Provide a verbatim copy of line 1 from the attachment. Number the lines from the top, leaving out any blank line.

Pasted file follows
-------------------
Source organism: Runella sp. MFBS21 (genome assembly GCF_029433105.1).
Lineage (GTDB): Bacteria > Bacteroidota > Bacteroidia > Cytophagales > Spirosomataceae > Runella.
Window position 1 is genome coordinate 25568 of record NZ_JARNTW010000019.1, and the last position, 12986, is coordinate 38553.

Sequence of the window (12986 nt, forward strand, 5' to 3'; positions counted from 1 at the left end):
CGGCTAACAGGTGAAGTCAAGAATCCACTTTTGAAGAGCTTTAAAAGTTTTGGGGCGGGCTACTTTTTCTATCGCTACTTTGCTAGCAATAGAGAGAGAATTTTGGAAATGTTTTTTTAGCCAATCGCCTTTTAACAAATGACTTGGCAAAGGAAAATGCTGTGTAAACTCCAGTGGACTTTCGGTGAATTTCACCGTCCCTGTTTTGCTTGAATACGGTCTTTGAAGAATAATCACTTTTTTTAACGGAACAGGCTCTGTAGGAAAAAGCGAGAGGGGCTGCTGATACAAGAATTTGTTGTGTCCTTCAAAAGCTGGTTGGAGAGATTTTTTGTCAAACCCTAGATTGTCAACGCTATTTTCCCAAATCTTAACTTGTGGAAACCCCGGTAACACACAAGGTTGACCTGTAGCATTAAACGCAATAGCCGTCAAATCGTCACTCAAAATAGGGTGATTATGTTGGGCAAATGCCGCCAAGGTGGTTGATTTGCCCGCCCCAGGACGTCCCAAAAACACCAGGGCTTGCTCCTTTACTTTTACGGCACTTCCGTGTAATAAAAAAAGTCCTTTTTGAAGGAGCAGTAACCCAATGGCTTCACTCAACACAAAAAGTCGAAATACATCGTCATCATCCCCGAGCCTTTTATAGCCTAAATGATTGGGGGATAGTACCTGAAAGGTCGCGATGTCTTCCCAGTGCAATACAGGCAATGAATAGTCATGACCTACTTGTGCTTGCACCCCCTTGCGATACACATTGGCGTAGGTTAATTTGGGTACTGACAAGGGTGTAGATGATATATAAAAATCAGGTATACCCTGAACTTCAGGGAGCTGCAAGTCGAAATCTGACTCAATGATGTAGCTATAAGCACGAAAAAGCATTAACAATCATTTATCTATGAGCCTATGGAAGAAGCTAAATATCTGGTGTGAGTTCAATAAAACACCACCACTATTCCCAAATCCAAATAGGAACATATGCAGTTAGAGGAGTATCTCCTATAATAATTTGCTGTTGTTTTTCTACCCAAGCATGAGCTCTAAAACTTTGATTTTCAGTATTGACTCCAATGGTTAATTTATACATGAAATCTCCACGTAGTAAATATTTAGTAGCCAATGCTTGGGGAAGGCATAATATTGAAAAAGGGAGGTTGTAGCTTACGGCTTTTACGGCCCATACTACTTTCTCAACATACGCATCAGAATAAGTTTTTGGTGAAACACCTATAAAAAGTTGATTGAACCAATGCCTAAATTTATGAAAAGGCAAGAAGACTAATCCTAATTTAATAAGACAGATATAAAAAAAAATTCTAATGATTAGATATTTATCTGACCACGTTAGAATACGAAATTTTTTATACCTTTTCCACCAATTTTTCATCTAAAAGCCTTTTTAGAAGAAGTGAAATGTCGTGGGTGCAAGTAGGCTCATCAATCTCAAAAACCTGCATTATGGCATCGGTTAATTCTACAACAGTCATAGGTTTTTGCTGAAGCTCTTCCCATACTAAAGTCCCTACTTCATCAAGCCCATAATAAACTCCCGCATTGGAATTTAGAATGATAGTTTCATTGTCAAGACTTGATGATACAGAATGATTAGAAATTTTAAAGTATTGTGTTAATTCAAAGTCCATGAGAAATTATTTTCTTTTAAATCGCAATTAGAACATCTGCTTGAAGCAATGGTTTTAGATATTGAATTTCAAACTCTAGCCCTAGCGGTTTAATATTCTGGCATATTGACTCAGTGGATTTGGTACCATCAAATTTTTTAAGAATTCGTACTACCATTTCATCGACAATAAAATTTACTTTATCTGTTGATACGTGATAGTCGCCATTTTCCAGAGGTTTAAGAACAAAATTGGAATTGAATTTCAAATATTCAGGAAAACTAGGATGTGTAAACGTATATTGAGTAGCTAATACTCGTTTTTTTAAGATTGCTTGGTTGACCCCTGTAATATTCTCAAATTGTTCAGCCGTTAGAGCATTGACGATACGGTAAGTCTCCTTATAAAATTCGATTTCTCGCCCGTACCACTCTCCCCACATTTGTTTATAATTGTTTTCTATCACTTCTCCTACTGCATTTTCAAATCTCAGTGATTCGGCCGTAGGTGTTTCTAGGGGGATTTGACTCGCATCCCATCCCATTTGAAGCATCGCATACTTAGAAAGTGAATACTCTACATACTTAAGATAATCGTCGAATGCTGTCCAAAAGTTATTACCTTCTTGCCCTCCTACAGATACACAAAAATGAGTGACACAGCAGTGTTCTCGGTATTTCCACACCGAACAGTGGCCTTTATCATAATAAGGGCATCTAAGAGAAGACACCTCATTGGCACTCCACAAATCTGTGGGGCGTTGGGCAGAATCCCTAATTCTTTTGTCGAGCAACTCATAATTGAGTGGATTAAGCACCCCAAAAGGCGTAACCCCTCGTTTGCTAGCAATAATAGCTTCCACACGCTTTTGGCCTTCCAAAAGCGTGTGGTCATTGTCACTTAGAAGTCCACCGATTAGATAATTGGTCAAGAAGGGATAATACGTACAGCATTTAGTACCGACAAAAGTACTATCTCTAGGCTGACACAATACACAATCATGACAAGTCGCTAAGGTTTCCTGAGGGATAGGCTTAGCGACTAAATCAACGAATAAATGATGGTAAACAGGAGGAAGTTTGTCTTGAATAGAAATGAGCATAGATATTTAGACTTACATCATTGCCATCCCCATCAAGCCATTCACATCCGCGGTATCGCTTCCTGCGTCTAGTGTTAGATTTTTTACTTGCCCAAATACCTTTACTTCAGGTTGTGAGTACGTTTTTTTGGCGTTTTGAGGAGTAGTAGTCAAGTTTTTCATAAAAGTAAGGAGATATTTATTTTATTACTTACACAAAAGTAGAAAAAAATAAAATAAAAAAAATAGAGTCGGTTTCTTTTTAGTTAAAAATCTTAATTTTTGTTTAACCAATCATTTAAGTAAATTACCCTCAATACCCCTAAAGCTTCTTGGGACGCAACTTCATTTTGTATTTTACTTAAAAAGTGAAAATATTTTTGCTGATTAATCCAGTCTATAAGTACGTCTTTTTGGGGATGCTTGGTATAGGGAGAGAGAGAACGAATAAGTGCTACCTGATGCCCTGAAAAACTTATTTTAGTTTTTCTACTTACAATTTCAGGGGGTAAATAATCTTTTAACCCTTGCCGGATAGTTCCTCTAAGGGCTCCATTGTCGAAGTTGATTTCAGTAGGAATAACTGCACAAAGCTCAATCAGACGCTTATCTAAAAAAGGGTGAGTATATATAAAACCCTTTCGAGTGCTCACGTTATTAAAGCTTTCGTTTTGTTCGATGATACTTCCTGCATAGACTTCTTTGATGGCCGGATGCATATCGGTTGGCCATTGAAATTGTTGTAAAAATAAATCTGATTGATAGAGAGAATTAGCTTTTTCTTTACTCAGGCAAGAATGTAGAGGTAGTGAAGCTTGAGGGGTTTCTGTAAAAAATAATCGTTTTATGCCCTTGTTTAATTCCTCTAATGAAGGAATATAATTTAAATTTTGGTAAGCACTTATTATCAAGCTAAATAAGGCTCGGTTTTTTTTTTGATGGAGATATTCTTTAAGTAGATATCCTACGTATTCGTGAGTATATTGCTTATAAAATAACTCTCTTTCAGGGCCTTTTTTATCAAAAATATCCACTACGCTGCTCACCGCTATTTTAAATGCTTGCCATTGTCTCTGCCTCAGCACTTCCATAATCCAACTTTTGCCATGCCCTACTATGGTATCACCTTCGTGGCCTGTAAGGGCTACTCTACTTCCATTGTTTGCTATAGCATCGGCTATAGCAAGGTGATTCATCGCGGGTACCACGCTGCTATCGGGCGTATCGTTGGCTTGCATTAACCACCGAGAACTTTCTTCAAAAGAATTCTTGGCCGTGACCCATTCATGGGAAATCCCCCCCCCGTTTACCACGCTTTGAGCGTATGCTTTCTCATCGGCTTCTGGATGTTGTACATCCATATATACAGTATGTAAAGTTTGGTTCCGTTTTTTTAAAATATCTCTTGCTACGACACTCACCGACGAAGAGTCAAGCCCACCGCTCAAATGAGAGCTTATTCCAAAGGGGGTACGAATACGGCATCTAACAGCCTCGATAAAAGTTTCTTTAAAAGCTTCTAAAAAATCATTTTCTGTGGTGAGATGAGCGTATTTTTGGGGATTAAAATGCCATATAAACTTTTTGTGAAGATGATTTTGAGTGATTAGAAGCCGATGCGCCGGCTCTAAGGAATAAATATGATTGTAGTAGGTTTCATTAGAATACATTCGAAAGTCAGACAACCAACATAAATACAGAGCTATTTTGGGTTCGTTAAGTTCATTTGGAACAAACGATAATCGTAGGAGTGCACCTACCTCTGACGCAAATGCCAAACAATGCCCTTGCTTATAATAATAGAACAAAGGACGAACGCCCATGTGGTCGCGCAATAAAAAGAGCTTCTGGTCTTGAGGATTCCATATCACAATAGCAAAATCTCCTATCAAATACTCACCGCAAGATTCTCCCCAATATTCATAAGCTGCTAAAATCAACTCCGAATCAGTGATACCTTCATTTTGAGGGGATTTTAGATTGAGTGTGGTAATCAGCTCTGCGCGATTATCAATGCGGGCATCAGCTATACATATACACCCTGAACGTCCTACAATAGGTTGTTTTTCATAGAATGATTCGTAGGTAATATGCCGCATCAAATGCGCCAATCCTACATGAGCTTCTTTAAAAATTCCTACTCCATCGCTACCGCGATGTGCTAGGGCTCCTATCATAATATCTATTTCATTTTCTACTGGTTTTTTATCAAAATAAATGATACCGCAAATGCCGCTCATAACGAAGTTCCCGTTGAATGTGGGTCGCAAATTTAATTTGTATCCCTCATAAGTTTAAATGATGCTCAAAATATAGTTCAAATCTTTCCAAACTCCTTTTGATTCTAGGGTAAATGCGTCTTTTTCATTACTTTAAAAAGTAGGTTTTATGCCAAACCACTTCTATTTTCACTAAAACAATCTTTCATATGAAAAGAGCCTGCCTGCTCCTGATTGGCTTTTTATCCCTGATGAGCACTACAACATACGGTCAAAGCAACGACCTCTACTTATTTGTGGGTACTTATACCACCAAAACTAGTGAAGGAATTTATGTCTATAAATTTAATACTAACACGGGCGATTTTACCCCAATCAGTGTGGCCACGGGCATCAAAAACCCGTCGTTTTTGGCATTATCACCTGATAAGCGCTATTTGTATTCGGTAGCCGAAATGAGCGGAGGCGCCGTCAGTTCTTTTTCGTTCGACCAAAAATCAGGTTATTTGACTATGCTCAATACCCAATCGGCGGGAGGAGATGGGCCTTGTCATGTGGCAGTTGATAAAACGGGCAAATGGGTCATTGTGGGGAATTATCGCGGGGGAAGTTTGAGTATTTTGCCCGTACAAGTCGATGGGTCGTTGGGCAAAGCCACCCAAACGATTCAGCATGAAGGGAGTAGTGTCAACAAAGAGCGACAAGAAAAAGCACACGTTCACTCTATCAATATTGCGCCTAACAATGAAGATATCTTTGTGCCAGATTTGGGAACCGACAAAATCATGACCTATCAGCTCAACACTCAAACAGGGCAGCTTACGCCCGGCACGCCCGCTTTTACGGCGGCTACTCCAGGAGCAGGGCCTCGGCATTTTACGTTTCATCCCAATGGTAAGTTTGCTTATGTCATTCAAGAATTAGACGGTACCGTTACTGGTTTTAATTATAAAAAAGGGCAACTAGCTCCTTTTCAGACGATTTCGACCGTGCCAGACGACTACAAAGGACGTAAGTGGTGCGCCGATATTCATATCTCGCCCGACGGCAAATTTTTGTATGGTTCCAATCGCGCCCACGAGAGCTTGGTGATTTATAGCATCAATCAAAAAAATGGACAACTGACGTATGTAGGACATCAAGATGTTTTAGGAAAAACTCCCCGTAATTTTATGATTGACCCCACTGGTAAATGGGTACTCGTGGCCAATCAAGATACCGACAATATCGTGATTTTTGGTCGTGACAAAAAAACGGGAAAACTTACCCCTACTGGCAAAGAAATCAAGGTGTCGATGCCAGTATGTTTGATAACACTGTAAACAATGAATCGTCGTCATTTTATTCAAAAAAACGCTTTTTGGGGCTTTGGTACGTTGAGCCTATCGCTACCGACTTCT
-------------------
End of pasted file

Source organism: Runella sp. MFBS21 (genome assembly GCF_029433105.1).